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Energy Efficiency Regulations - Driving energy efficiency


In England and Wales it is estimated that around 25% of all commercial properties have an energy efficiency rating of ‘F’ or ‘G’. Subject to certain exemptions, new energy efficiency laws which come into effect in England and Wales from 1st April 2018, mean that no new leases of property with this energy efficiency rating will be granted; and, from 1st April 2023 no leases with this energy rating will be able to continue.

Guidance notes published by the government In February to accompany the new energy efficiency regulations provide some helpful detail.  The energy efficiency regulations will apply to all non-domestic properties which are required to have an energy performance certificate (EPC) which covers most commercial properties.

If an EPC for a property rates that property as an ‘F’ or ‘G’ rating then a landlord must avail itself of one of the exceptions in order to comply with the new regulations. The key exemptions are;

Despite the landlord having carried out all relevant energy efficiency improvements that can be made, the property still has an ‘F’ or ‘G’ rating. In this case, the exception will last for five years and then the landlord must again try to upgrade the efficiency of the property or apply for another exemption.
The landlord cannot get a necessary consent from a third party to allow it to carry out the energy efficiency works. This is most likely to be a sitting tenant’s consent. The landlord can claim this as an exemption if an existing tenant will not consent to the landlord carrying out the works.  Nevertheless, the improvement works will need to be carried out once the tenancy ends.
If energy efficiency improvements works would decrease the market value this would be an exemption lasting for five years.  After this time, the landlord must re-assess whether works can be carried out without adversely affecting the property’s market value.

All exemptions are self-certificated with claims for exemptions needing to be logged on a central register that can be accessed via the gov.uk website. There is no fee for logging an exemption and the register will be open from April 2017. Note that if you are purchasing a commercial property, the previous owner’s exemptions will not automatically apply to you, instead, as a new landlord, you must apply for your own exemption.

Responsibility for enforcement of these new energy efficiency regulations has been given to the local Weights and Measures Authority.  From April 2018, it will be an offence for a landlord to allow a letting to continue in a property in breach of the regulations or to register false information on the exemption’s register.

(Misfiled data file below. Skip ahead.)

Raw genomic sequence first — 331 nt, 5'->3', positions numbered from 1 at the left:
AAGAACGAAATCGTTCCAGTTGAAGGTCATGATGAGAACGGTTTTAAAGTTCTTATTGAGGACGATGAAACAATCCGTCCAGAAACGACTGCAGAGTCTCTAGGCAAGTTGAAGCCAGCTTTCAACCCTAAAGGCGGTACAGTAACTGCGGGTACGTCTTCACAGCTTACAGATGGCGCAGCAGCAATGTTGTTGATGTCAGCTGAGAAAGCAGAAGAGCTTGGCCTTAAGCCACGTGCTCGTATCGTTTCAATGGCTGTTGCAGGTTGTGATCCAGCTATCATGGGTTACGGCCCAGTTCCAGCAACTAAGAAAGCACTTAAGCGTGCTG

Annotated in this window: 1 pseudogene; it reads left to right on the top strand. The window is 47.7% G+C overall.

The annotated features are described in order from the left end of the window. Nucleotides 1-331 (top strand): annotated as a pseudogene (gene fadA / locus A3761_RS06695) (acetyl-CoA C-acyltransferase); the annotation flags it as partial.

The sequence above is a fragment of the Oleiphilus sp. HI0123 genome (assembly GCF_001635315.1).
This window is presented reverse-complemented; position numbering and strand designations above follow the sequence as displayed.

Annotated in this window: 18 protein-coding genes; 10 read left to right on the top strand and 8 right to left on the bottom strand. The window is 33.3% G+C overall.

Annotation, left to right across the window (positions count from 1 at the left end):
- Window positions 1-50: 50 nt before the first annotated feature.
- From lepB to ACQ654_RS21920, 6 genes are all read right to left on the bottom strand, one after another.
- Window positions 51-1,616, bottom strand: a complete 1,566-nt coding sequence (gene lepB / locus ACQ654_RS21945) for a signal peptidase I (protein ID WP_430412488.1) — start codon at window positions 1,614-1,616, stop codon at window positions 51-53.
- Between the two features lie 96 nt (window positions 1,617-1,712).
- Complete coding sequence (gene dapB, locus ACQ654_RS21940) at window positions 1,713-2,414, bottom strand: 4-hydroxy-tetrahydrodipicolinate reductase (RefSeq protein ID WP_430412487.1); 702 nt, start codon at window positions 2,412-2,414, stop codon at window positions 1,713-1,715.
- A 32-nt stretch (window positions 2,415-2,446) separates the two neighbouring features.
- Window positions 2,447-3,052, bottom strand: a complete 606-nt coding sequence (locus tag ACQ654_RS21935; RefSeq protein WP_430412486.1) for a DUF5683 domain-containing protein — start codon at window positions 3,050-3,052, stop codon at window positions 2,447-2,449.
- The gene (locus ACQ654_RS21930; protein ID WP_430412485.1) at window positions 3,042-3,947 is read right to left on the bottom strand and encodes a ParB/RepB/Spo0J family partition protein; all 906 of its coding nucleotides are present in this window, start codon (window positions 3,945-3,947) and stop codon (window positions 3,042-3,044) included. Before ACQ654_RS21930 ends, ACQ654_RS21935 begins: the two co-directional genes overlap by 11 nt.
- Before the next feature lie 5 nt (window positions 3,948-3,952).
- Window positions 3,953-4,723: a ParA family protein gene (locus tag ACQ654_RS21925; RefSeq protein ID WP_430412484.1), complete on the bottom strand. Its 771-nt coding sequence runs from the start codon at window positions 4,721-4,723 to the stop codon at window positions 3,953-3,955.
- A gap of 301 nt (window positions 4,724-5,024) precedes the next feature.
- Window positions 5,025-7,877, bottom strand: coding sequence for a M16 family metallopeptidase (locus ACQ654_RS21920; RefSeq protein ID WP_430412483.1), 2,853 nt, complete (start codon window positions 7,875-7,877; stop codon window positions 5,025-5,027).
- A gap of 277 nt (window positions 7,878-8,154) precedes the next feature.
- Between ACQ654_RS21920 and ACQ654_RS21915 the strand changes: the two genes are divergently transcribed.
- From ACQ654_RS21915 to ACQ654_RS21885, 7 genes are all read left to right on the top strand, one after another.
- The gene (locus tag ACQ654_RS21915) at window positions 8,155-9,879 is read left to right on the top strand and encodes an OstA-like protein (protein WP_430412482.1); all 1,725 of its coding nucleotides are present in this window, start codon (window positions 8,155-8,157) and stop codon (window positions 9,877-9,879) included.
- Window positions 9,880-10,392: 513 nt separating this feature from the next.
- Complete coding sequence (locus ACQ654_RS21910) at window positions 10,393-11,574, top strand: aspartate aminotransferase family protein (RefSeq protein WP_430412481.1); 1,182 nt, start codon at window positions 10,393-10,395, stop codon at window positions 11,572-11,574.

The penalties for letting a property in breach of the regulations are:

Anyone submitting false information to the exemption register is liable to a penalty of £5,000.

When buying a property, it is essential that proper due diligence is carried out in respect of its EPC rating and any existing exemptions.  When selling a property, you must ensure that the EPC certificates provided are accurate and that the exemptions register is up to date.

As a landlord, you are unlikely to be able to force a tenant to carry out energy efficiency works unless the terms of the lease include this. However, there may be scope to recover the costs for efficiency works carried out to common parts of a building, but this will have to be assessed on an individual basis. Tenants should be aware that landlords may try to include the cost of energy efficiency improvements within any dilapidations claim at the end of the lease. 

Funders will want to make sure that their security is not jeopardised by the inability of the landlord to let the property once the new regulations come into force. What’s more, a funder may want to assess the potential costs that a borrower could face in bringing the property up to the standards required by the energy efficiency regulations.


As a landlord, make sure you take any necessary steps now or as soon as you can, to comply with the new energy efficiency regulations or to log an exemption.  Be aware that as a seller or buyer, due diligence around EPC’s is likely to become much tougher. 

If you have any queries about the regulations and how they may affect your property please do not hesitate to contact Ben Lamb on ben.lamb@clarionsolicitors.com or 0113 227 3639.



Disclaimer: Anything posted on this blog is for general information only and is not intended to provide legal advice on any general or specific matter. Please refer to our terms and conditions for further information. Please contact the author of the blog if you would like to discuss the issues raised.